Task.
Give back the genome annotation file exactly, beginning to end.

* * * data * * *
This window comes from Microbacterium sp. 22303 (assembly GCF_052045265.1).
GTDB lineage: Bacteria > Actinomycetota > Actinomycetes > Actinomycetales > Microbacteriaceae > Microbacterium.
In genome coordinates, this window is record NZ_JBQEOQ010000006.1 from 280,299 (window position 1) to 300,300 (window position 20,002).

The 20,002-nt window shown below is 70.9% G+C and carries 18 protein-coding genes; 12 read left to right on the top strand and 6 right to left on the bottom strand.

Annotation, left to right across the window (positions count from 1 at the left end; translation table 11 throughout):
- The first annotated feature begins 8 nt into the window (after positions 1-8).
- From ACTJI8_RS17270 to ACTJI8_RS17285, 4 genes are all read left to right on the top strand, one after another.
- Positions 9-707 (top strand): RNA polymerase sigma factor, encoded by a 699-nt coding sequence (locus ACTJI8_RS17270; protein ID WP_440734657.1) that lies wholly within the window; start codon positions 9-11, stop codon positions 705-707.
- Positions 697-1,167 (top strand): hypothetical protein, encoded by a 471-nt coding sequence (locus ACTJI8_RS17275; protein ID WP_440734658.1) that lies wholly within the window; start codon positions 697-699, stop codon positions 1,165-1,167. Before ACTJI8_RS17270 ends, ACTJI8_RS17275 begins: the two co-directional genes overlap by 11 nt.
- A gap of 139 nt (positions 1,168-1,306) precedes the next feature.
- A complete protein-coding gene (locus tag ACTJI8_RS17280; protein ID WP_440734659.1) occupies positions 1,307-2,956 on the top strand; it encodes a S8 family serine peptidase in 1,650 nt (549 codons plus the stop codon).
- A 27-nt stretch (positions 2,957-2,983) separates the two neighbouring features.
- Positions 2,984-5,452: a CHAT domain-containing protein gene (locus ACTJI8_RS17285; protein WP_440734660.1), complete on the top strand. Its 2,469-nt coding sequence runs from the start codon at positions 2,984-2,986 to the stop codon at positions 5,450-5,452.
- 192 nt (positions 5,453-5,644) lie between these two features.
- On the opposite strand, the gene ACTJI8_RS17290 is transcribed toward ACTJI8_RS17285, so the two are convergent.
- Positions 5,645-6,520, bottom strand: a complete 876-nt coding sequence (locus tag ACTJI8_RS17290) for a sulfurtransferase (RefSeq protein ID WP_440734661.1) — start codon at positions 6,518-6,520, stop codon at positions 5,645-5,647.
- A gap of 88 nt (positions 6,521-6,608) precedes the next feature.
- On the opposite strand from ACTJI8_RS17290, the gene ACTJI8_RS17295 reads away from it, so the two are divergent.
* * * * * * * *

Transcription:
This window comes from Microbacterium sp. 22303 (assembly GCF_052045265.1).
GTDB lineage: Bacteria > Actinomycetota > Actinomycetes > Actinomycetales > Microbacteriaceae > Microbacterium.
In genome coordinates, this window is record NZ_JBQEOQ010000006.1 from 280,299 (window position 1) to 300,300 (window position 20,002).

The 20,002-nt window shown below is 70.9% G+C and carries 18 protein-coding genes; 12 read left to right on the top strand and 6 right to left on the bottom strand.

Annotation, left to right across the window (positions count from 1 at the left end; translation table 11 throughout):
- The first annotated feature begins 8 nt into the window (after positions 1-8).
- From ACTJI8_RS17270 to ACTJI8_RS17285, 4 genes are all read left to right on the top strand, one after another.
- Positions 9-707 (top strand): RNA polymerase sigma factor, encoded by a 699-nt coding sequence (locus ACTJI8_RS17270; protein ID WP_440734657.1) that lies wholly within the window; start codon positions 9-11, stop codon positions 705-707.
- Positions 697-1,167 (top strand): hypothetical protein, encoded by a 471-nt coding sequence (locus ACTJI8_RS17275; protein ID WP_440734658.1) that lies wholly within the window; start codon positions 697-699, stop codon positions 1,165-1,167. Before ACTJI8_RS17270 ends, ACTJI8_RS17275 begins: the two co-directional genes overlap by 11 nt.
- A gap of 139 nt (positions 1,168-1,306) precedes the next feature.
- A complete protein-coding gene (locus tag ACTJI8_RS17280; protein ID WP_440734659.1) occupies positions 1,307-2,956 on the top strand; it encodes a S8 family serine peptidase in 1,650 nt (549 codons plus the stop codon).
- A 27-nt stretch (positions 2,957-2,983) separates the two neighbouring features.
- Positions 2,984-5,452: a CHAT domain-containing protein gene (locus ACTJI8_RS17285; protein WP_440734660.1), complete on the top strand. Its 2,469-nt coding sequence runs from the start codon at positions 2,984-2,986 to the stop codon at positions 5,450-5,452.
- 192 nt (positions 5,453-5,644) lie between these two features.
- On the opposite strand, the gene ACTJI8_RS17290 is transcribed toward ACTJI8_RS17285, so the two are convergent.
- Positions 5,645-6,520, bottom strand: a complete 876-nt coding sequence (locus tag ACTJI8_RS17290) for a sulfurtransferase (RefSeq protein ID WP_440734661.1) — start codon at positions 6,518-6,520, stop codon at positions 5,645-5,647.
- A gap of 88 nt (positions 6,521-6,608) precedes the next feature.
- On the opposite strand from ACTJI8_RS17290, the gene ACTJI8_RS17295 reads away from it, so the two are divergent.